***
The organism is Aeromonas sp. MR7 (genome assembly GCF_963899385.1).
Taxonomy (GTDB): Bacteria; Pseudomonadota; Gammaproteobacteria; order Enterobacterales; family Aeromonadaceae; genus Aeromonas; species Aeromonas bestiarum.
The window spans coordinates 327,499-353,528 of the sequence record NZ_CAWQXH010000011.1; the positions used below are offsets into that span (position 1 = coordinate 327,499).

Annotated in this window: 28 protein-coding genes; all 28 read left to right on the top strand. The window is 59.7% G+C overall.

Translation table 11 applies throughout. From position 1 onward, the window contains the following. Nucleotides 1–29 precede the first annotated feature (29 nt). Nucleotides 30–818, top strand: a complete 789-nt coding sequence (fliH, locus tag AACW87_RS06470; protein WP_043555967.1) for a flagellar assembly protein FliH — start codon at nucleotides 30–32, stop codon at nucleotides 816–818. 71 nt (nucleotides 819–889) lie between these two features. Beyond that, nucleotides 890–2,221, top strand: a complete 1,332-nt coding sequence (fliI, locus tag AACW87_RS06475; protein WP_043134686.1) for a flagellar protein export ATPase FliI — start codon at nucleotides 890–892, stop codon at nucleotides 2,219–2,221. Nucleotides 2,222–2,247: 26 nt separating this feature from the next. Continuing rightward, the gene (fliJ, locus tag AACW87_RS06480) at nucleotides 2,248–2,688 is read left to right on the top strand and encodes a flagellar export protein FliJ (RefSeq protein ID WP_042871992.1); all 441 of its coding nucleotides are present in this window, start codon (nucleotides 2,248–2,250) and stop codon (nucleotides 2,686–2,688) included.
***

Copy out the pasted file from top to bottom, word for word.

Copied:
The organism is Aeromonas sp. MR7 (genome assembly GCF_963899385.1).
Taxonomy (GTDB): Bacteria; Pseudomonadota; Gammaproteobacteria; order Enterobacterales; family Aeromonadaceae; genus Aeromonas; species Aeromonas bestiarum.
The window spans coordinates 327,499-353,528 of the sequence record NZ_CAWQXH010000011.1; the positions used below are offsets into that span (position 1 = coordinate 327,499).

Annotated in this window: 28 protein-coding genes; all 28 read left to right on the top strand. The window is 59.7% G+C overall.

Translation table 11 applies throughout. From position 1 onward, the window contains the following. Nucleotides 1–29 precede the first annotated feature (29 nt). Nucleotides 30–818, top strand: a complete 789-nt coding sequence (fliH, locus tag AACW87_RS06470; protein WP_043555967.1) for a flagellar assembly protein FliH — start codon at nucleotides 30–32, stop codon at nucleotides 816–818. 71 nt (nucleotides 819–889) lie between these two features. Beyond that, nucleotides 890–2,221, top strand: a complete 1,332-nt coding sequence (fliI, locus tag AACW87_RS06475; protein WP_043134686.1) for a flagellar protein export ATPase FliI — start codon at nucleotides 890–892, stop codon at nucleotides 2,219–2,221. Nucleotides 2,222–2,247: 26 nt separating this feature from the next. Continuing rightward, the gene (fliJ, locus tag AACW87_RS06480) at nucleotides 2,248–2,688 is read left to right on the top strand and encodes a flagellar export protein FliJ (RefSeq protein ID WP_042871992.1); all 441 of its coding nucleotides are present in this window, start codon (nucleotides 2,248–2,250) and stop codon (nucleotides 2,686–2,688) included.